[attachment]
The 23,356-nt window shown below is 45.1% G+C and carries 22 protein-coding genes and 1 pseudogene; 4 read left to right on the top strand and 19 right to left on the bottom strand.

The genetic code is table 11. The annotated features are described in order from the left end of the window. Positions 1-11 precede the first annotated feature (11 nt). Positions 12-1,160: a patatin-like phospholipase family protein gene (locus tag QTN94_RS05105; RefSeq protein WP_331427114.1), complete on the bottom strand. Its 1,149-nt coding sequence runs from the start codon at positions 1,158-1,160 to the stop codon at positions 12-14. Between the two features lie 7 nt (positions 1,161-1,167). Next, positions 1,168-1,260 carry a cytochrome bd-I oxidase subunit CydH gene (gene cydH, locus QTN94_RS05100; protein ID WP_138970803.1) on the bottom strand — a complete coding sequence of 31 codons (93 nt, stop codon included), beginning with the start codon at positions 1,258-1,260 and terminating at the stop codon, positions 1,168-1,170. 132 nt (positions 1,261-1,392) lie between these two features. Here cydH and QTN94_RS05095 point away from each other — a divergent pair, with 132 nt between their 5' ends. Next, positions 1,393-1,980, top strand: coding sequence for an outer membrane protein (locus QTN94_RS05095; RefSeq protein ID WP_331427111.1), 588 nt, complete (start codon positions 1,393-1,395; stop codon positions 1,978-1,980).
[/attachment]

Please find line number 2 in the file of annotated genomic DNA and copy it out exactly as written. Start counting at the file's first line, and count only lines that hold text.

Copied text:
The genetic code is table 11. The annotated features are described in order from the left end of the window. Positions 1-11 precede the first annotated feature (11 nt). Positions 12-1,160: a patatin-like phospholipase family protein gene (locus tag QTN94_RS05105; RefSeq protein WP_331427114.1), complete on the bottom strand. Its 1,149-nt coding sequence runs from the start codon at positions 1,158-1,160 to the stop codon at positions 12-14. Between the two features lie 7 nt (positions 1,161-1,167). Next, positions 1,168-1,260 carry a cytochrome bd-I oxidase subunit CydH gene (gene cydH, locus QTN94_RS05100; protein ID WP_138970803.1) on the bottom strand — a complete coding sequence of 31 codons (93 nt, stop codon included), beginning with the start codon at positions 1,258-1,260 and terminating at the stop codon, positions 1,168-1,170. 132 nt (positions 1,261-1,392) lie between these two features. Here cydH and QTN94_RS05095 point away from each other — a divergent pair, with 132 nt between their 5' ends. Next, positions 1,393-1,980, top strand: coding sequence for an outer membrane protein (locus QTN94_RS05095; RefSeq protein ID WP_331427111.1), 588 nt, complete (start codon positions 1,393-1,395; stop codon positions 1,978-1,980).